There seems to be a wide range of opinions on the Rafael Soriano signing, but everyone agrees that he improves the team’s late-game pitching situation significantly. He also pushes Joba Chamberlain and David Robertson into traditional middle relief/fireman roles, which isn’t all that bad when all three guys have one of the 22 best strikeout rates in the game over the last three seasons. Pedro Feliciano adds a veteran, workhorse lefty specialist to join the hard-throwing Boone Logan. And then you have Mariano Rivera to cap it all off. Joe Girardi has a ton of relief options this year, most of them high strikeout players that can get out of jams without the help of their defense.

Cano’s MVP Push, Part Deux

The Yankees second baseman went from complementary player to centerpiece in 2010, hitting .319/.381/.534 (.389 wOBA) and finishing sixth in the league with 6.4 fWAR. Still just 28 years old, Cano is in the prime of his career and capable of making another run at the MVP crown, which would go a long way towards helping the Yankees secure a playoff berth and maybe even the AL East crown.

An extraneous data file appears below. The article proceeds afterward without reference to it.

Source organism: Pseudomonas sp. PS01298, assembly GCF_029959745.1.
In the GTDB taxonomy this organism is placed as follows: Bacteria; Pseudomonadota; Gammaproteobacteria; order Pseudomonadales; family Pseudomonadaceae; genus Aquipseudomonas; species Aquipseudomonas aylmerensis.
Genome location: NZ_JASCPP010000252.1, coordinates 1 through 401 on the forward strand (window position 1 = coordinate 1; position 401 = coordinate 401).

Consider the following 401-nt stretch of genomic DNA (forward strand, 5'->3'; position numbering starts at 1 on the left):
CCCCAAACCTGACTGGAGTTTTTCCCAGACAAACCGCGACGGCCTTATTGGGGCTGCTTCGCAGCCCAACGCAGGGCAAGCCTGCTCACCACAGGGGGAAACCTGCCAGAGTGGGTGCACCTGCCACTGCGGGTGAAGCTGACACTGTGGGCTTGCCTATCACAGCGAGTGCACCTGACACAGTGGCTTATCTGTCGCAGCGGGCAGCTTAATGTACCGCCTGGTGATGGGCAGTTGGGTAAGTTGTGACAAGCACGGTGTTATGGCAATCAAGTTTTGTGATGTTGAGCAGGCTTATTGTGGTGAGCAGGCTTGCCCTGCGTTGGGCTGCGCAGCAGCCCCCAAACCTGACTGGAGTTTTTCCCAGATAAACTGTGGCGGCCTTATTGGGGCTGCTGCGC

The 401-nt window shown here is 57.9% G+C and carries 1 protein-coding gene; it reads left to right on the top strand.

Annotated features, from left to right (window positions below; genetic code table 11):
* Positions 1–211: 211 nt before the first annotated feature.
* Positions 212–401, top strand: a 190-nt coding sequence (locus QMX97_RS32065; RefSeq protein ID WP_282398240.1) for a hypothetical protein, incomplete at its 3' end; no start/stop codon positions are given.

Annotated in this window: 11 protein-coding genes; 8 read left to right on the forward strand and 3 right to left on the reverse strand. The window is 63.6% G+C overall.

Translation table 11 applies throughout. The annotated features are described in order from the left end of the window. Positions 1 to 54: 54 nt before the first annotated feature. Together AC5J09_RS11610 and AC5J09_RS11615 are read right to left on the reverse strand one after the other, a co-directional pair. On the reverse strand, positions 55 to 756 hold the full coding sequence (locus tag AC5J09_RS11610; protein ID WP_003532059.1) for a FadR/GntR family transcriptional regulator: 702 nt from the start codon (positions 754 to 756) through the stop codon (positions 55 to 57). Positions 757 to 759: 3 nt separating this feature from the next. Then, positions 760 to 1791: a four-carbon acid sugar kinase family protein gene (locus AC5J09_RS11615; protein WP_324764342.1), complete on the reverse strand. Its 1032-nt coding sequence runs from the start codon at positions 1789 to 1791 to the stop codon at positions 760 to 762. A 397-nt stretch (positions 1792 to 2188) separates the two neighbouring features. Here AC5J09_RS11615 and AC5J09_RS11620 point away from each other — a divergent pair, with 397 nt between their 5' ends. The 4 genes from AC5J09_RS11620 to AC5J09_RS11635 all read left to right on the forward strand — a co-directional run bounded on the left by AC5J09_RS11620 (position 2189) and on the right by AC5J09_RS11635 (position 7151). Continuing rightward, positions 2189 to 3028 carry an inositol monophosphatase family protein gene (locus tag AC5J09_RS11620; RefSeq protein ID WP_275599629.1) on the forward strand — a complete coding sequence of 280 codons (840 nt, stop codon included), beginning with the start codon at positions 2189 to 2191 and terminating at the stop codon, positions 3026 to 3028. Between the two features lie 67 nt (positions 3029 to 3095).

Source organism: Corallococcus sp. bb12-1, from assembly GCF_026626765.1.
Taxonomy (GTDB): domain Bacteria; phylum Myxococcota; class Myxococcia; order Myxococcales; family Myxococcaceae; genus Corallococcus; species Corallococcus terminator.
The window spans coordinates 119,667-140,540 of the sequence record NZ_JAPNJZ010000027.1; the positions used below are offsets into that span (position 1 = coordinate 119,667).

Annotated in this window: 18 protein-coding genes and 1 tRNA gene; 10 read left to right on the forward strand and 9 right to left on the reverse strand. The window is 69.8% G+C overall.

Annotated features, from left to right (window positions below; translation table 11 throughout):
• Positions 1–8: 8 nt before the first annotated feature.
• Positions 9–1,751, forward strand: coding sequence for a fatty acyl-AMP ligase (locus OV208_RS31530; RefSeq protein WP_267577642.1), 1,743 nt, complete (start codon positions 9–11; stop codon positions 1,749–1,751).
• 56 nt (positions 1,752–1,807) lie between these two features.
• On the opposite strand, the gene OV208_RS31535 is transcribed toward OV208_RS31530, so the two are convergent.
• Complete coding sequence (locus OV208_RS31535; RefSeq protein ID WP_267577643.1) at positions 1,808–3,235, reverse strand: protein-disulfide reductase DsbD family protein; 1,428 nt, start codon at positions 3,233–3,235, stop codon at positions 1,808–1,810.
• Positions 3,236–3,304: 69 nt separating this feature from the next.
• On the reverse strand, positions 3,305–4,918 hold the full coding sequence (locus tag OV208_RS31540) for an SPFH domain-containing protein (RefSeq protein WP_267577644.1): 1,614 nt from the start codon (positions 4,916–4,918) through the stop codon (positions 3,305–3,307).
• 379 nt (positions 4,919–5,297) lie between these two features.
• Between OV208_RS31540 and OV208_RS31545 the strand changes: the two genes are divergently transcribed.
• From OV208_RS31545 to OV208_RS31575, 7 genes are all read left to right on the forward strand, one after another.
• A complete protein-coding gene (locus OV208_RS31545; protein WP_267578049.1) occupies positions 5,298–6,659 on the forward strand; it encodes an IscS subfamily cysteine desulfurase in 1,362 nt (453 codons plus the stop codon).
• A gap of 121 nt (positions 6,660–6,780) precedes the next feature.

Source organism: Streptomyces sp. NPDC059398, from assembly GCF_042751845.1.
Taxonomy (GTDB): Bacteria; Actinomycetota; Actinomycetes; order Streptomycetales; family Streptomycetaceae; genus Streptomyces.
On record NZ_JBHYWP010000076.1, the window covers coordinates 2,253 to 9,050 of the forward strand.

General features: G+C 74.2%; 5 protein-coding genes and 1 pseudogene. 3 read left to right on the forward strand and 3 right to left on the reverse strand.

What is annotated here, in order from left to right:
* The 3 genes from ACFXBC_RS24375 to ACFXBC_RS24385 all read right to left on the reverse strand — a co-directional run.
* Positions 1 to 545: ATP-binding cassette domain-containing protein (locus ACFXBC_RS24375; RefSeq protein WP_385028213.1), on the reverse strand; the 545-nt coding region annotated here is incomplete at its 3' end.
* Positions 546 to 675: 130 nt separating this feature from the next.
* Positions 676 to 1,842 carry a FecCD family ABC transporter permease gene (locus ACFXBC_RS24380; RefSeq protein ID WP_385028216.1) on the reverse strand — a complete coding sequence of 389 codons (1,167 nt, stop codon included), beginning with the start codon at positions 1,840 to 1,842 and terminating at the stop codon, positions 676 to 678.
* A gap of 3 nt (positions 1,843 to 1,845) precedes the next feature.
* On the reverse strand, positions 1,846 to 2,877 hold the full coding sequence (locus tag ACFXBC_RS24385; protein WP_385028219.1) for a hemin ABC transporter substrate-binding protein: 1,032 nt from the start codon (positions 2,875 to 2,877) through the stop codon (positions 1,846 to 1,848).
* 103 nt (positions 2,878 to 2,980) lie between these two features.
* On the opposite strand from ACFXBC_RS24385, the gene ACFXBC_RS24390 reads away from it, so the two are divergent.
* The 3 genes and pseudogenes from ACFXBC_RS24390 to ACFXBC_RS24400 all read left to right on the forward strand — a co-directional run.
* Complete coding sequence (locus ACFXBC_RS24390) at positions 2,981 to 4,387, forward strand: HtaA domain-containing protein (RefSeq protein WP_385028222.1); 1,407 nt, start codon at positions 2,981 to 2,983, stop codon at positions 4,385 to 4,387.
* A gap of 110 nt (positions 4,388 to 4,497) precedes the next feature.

Jeter’s Pursuit of 3,000

In the long and glorious history of the New York Yankees, no player has ever recorded 3,000 career hits. Lou Gehrig was the franchise hit leader for the better part of a century with 2,721 knocks, but Jeter surpassed him in 2009 and is within shouting distance of the hallowed milestone. The Cap’n will start the season just 74 hits away from 3,000, so he’ll get there in 2011 barring a major injury. Jeter picked up his 74th hit last year on June 6th, the team’s 57th game of the season, so the first few months of the season will feature some pretty awesome history.

* * *

Personally, I’m looking forward to seeing what Hughes has in store for an encore, even more than I’m looking forward to Montero’s arrival. Jeter’s chase will probably be a million times more hyped than his pursuit of Gehrig’s record, and that’s fine by me, it was definitely a lot of fun (lame Michael Kay calls aside). And, of course, who doesn’t like watching Cano do his thing or a bullpen full of hard-throwing strikeout fiends?